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Bonus tax rate 2023: How bonuses are taxed

Jo Willetts, EA

Director, Tax Resources

Published on: July 12, 2023

Millions of Americans receive bonuses at work. If you’re one of these millions, here is a guide to what a bonus is, how it’s taxed, and how you may be able to ease your tax burdens on supplemental income and bonuses you may earn.

What is a bonus?

A bonus is compensation received by an employee for services performed, given in addition to an employee's usual compensation, like your salary, according to the IRS. And while bonuses are subject to income taxes, the IRS doesn't consider them regular wages.

Broadly speaking, bonuses are distributed on special occasions, like a holiday, or built into certain compensation plans, like making certain sales goals. Other types may include annual, merit, referral, relocation, sign-on, and retention bonuses.

The IRS counts your bonus as supplemental wages, and they can be subject to different federal withholding rules.

How are bonuses taxed?

The IRS has two main ways that employers can calculate withholding taxes on supplemental wages: The percentage method, or the flat rate, and aggregate method.

The percentage method

The percentage method is also called the “flat-rate method.” It’s the more popular of the two with employers, since it’s much easier to figure out.

Put simply, with the percentage method, your supplemental wages are run as a separate payroll. For many companies, there is an added expense to running an extra payroll, but employers tend to prefer this simpler method, despite the extra cost.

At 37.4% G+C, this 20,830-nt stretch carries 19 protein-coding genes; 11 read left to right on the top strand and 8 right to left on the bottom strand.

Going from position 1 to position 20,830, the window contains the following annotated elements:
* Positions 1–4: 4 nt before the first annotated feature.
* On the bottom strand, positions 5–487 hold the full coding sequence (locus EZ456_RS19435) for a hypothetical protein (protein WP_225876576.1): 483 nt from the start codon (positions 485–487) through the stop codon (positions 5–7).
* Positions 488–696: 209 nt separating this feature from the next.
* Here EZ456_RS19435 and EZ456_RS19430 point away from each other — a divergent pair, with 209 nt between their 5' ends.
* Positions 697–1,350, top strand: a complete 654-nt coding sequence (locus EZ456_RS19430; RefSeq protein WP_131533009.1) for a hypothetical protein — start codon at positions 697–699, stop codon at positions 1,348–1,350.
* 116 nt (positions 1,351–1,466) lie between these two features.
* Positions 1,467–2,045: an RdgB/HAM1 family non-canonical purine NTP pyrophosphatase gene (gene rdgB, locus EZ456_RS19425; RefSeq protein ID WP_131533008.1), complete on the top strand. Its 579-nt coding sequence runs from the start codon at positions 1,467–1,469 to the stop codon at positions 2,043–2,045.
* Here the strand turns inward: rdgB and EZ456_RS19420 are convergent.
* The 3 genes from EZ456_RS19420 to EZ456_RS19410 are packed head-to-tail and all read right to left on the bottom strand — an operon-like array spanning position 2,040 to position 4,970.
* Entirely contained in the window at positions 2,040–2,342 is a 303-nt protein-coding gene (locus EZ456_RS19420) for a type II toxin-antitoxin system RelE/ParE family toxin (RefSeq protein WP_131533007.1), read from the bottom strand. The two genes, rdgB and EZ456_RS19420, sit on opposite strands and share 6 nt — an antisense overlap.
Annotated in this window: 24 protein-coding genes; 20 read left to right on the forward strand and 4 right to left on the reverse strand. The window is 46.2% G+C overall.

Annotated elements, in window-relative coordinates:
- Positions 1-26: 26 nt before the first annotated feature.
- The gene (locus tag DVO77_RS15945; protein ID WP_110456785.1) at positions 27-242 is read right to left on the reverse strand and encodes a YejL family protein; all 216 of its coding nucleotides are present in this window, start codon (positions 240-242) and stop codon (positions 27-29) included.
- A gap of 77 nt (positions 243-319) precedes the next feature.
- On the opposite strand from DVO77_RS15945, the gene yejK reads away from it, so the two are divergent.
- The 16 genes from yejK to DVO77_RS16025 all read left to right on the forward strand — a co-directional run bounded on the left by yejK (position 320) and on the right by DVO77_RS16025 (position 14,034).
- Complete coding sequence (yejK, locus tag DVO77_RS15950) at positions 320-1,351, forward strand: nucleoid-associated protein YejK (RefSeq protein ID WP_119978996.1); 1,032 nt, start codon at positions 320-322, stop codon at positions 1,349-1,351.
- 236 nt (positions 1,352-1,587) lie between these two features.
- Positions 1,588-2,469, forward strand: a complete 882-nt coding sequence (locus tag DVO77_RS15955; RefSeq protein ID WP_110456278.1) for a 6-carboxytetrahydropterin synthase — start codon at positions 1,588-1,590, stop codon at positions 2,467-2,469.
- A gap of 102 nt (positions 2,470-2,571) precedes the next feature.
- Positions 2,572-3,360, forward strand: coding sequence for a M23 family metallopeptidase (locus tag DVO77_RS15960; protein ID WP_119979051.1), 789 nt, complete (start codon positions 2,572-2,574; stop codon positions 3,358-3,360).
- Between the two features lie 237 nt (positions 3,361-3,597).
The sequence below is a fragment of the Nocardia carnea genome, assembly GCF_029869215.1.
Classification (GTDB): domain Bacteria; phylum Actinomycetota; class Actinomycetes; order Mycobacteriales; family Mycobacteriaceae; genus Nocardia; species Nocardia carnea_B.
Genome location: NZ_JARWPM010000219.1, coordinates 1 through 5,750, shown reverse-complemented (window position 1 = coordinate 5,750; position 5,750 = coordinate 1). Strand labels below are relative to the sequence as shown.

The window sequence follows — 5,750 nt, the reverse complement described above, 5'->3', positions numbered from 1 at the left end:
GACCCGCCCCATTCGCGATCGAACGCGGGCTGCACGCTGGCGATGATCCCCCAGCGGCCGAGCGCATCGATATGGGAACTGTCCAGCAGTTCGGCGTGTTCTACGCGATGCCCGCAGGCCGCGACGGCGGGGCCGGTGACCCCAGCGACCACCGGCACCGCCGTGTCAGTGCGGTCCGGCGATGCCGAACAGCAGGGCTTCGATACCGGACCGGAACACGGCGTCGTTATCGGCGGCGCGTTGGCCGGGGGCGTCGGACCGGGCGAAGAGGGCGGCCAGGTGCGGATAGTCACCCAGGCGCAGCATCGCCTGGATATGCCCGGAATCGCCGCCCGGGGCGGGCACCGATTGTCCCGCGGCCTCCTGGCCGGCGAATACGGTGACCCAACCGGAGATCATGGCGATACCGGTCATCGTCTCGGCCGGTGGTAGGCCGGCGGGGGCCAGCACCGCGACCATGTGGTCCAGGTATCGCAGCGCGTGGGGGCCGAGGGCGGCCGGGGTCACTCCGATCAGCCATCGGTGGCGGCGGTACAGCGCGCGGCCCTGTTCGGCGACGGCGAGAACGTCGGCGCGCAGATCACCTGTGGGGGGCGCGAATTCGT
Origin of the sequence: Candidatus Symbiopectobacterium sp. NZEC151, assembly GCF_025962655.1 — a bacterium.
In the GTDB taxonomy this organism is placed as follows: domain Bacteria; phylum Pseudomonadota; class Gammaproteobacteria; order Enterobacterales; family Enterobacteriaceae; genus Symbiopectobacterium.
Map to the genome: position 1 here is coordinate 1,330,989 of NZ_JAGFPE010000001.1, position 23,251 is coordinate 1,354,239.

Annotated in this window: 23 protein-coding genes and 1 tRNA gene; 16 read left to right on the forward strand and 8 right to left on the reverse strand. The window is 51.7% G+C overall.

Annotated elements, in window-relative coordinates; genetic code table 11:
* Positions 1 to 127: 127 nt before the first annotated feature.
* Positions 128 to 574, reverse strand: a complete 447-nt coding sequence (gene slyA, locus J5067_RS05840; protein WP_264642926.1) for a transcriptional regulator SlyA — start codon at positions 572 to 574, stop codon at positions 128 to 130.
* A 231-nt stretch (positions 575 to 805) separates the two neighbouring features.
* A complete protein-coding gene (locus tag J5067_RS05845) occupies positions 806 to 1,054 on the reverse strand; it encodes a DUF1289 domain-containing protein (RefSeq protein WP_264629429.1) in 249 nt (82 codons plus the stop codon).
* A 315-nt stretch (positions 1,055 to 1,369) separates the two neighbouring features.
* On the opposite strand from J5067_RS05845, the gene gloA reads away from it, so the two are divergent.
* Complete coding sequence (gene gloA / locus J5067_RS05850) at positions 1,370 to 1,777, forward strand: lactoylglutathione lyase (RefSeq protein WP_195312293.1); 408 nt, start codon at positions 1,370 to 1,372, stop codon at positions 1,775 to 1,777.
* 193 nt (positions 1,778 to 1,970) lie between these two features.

This is also why so many organizations limit how often they pay out bonuses, commissions, and other supplemental wages.

Again, states tax supplemental wages at different rates, so be sure to work with a local Jackson Hewitt Tax Pro about your state and local rules and regulations.

The major drawback to the percentage method applies most often to high-earning employees. Their tax liability may be greater than their withholdings, which could lead to a surprise bill during tax season. Read more about that below.

The aggregate method

The other way to calculate withholding taxes on supplemental wages is called the aggregate method.

With this one, your employer combines your regular and supplemental wages into your gross pay for a pay period, and withholds taxes based on your W-4. The employer only has to run one payroll, but it can be much more complicated for employers to calculate.

The aggregate method tends to be more accurate than the percentage method, but can still lead to an employer withholding too much. So, a tax refund would be more likely than a tax bill, but this would mean a smaller paycheck for you as an employee up front.

Regardless of the method you use to withhold income tax on supplemental wages, they’re subject to Social Security, Medicare, and other taxes.

Bonus tax rates in 2023

In 2023, the federal withholding rate for supplemental wages is 22%, up to $1 million. It’s important to note that this $1 million limit does not include a regular salary income.